The worst part is all that rear spill from shoot-through, the majority of the light is scattered out the back. If the light meters one stop brighter reflected, that one stop is double power, meaning 2/3 is reflected, and 1/3 goes though. So for shoot-through, most of its power spills out the back side, all over the room (instead of aimed at subject) — but frankly, which is no particular issue when used very close as intended (inverse square law), closer than reflected could be used. If very close to the subject, that direct light is immensely brighter, and the reflections from any distant wall dimension are relatively insignificant. But if not close, spill bounce back varies with the room and its dimensions. The convertible black cover on reflected umbrellas does not aid the reflected light, but it simply prevents the spill out its back side.

The reflected umbrella is stronger, larger, softer, and much better behaved about spill. I would choose reflected mode in every opportunity when distance allows reflected to be used.

But if the umbrella must be very close, within 12 or 18 inches, then shoot-through is the only convenient choice. And all that rear spill must travel a far distance then, relative to the close forward distance (to the walls and back), so it will be weak then, not an important factor (when very close to subject).

Yes, shoot-through mounting can allow the umbrella to be placed very close, closer than the long reflected shaft length would allow.

But note this about the Inverse Square Law:

1.414 feet is 17 inches, and this is a convenient easy distance for computing Inverse Square Law of light falloff.

Range of a light at 1.414 feet (17 inches):

1 foot to 1.414 feet is 1.0 EV of light falloff.

1.414 to 2 feet is 1.0 EV of light falloff.

Which limited range of light may not matter for a copy of a flat document, but it may be a problem for a 3D subject.

Normally, if using the regular reflected umbrella is possible, it has to be the better choice at 4 or 5 feet (due to this fast light falloff, and to rear spill too).

Range of a light at 4 feet (48 inches):

2.828 to 4 feet is 1.0 EV of light falloff.

4 to 5.657 feet is 1.0 EV of light falloff.

## Can a speedlight fill a large 60 inch umbrella?

Sure it can. Look at the numbers above. A reflected umbrella is a reflector, like bouncing from the ceiling or wall. We don't measure the ceiling or wall to see if it is too large for our speedlight. The larger umbrellas have corresponding longer shafts (my shafts are: 32" is 22 inches. 45" is 27.5 inches. 60" is 32 inches). So the angle to fill their area remains about equal — they look about the same from the flash. Larger is a few inches farther (to it and back), but the larger umbrella can cover the same area (like a group, or a full length standing portrait) when it is placed a little closer (to be softer), so it all works out. Different fabrics might vary slightly in reflectivity, but size is no difference in respect to power. Distance is what counts.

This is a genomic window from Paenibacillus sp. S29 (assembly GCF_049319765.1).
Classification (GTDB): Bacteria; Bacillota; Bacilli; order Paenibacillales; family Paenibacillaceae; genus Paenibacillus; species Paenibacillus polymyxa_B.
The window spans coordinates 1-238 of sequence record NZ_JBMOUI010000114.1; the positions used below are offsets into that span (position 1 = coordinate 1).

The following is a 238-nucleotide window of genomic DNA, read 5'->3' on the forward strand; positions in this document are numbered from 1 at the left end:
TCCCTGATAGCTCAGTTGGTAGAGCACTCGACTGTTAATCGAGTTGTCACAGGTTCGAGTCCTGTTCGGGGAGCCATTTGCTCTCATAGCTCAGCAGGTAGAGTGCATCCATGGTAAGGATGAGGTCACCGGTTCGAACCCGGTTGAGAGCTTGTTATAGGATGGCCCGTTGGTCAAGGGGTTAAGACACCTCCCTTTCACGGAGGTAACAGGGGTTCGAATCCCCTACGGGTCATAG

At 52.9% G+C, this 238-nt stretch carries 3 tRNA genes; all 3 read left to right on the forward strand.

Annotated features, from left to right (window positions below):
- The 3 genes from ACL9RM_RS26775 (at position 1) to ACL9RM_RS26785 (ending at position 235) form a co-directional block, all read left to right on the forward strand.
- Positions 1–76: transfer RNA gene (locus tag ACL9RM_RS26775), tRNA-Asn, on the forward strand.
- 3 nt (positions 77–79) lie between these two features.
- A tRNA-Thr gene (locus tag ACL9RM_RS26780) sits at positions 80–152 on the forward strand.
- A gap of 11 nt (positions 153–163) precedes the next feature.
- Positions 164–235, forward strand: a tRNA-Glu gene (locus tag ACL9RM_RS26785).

However, a too-large umbrella can be a serious pain to work around in a small space. 45 inches is a very nice size.

## Speedlight Zoom Setting

With speedlights in reflected umbrellas, I use maximum shaft length to try to fill the umbrella,, and I use 24 mm zoom, which Nikon flash manuals say the field is 78x60 degrees spread. The umbrella at maximum shaft will appear slightly wider, about 90+ degrees wide, but customary engineering practice is that these field widths are at 50% intensity points. And there is no sharp edge on the fall off — the spill is substantially wider than that. If you zoom longer, or use less of the umbrella shaft, the focused speedlight won't fill as much of the umbrella. The output will be about as bright, but a little less soft, and less wide.

For a shoot-through umbrella up close, the flash might as well be a little closer on the shaft, since filling those outer umbrella edges is not going to affect your desktop scene anyway.

I don't worry much about this, 24 mm seems right and works fine on a speedlight, and I've never been aware of any problem. If concerned with side spill, you could take a flash picture of the edges of the shadow of the black cover on the wall behind the reflected umbrella (to see it). Anything outside that shadow is spill. The appearance of that result will vary greatly with exposure level, so judge it at your regular portrait exposure. No matter what you do, you will see some side spill. If a reflected umbrella, side spill is aimed away from the subject, but possibly towards the camera lens, so use a lens hood, and pay some attention the spill light is not into the lens.